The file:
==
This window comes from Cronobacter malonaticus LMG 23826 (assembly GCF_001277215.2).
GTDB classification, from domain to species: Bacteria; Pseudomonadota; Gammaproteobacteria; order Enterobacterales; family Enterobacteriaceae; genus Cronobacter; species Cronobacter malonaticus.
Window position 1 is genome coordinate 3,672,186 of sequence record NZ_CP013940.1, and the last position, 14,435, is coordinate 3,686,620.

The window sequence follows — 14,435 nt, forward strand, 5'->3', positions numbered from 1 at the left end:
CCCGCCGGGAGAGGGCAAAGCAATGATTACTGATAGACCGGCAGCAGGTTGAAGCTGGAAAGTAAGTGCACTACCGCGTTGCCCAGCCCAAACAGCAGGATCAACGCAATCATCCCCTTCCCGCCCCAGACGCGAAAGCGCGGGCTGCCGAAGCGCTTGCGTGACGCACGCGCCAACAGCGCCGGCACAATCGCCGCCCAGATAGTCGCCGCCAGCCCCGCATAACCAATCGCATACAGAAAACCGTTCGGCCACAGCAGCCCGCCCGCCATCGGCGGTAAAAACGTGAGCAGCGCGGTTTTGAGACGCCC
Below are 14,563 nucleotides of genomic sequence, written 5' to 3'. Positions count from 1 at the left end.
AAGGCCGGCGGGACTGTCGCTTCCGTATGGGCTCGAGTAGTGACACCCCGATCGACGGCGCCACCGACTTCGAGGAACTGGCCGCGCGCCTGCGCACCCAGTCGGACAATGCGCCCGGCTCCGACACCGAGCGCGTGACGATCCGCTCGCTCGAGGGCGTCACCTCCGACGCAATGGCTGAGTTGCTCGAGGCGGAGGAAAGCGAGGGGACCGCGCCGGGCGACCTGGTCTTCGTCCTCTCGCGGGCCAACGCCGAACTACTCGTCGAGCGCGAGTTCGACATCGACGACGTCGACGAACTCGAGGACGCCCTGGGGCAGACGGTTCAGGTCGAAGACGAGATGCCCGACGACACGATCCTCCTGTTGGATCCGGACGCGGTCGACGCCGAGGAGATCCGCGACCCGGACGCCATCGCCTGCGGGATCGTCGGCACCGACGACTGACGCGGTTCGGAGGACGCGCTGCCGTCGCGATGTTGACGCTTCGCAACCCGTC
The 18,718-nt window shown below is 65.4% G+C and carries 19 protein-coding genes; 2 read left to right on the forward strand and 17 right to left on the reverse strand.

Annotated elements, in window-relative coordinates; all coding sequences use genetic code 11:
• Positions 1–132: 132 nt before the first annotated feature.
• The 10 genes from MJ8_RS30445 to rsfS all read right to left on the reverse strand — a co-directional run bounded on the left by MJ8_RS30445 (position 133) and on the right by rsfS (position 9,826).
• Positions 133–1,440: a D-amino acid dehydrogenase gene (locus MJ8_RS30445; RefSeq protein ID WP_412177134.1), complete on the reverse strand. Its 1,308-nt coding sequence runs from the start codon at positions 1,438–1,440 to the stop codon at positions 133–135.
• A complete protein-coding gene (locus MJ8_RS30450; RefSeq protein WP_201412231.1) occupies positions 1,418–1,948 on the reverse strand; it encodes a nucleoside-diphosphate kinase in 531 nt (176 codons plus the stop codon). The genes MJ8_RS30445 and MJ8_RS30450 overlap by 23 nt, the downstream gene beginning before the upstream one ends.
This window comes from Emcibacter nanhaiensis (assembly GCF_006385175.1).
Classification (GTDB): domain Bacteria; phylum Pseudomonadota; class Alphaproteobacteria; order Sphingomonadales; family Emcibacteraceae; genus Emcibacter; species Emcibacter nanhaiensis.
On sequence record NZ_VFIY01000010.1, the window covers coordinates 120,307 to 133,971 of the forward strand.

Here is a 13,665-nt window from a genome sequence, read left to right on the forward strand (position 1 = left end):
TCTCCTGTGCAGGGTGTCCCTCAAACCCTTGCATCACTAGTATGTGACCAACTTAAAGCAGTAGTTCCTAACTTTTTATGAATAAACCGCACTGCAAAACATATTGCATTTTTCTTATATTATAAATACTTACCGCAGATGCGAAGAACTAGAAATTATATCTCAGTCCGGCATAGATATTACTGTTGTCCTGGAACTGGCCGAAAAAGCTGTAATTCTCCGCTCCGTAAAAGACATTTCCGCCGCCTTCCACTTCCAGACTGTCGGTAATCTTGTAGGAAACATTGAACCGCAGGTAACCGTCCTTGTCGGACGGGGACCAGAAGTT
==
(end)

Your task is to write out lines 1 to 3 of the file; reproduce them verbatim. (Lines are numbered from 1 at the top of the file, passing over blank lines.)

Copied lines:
This window comes from Cronobacter malonaticus LMG 23826 (assembly GCF_001277215.2).
GTDB classification, from domain to species: Bacteria; Pseudomonadota; Gammaproteobacteria; order Enterobacterales; family Enterobacteriaceae; genus Cronobacter; species Cronobacter malonaticus.
Window position 1 is genome coordinate 3,672,186 of sequence record NZ_CP013940.1, and the last position, 14,435, is coordinate 3,686,620.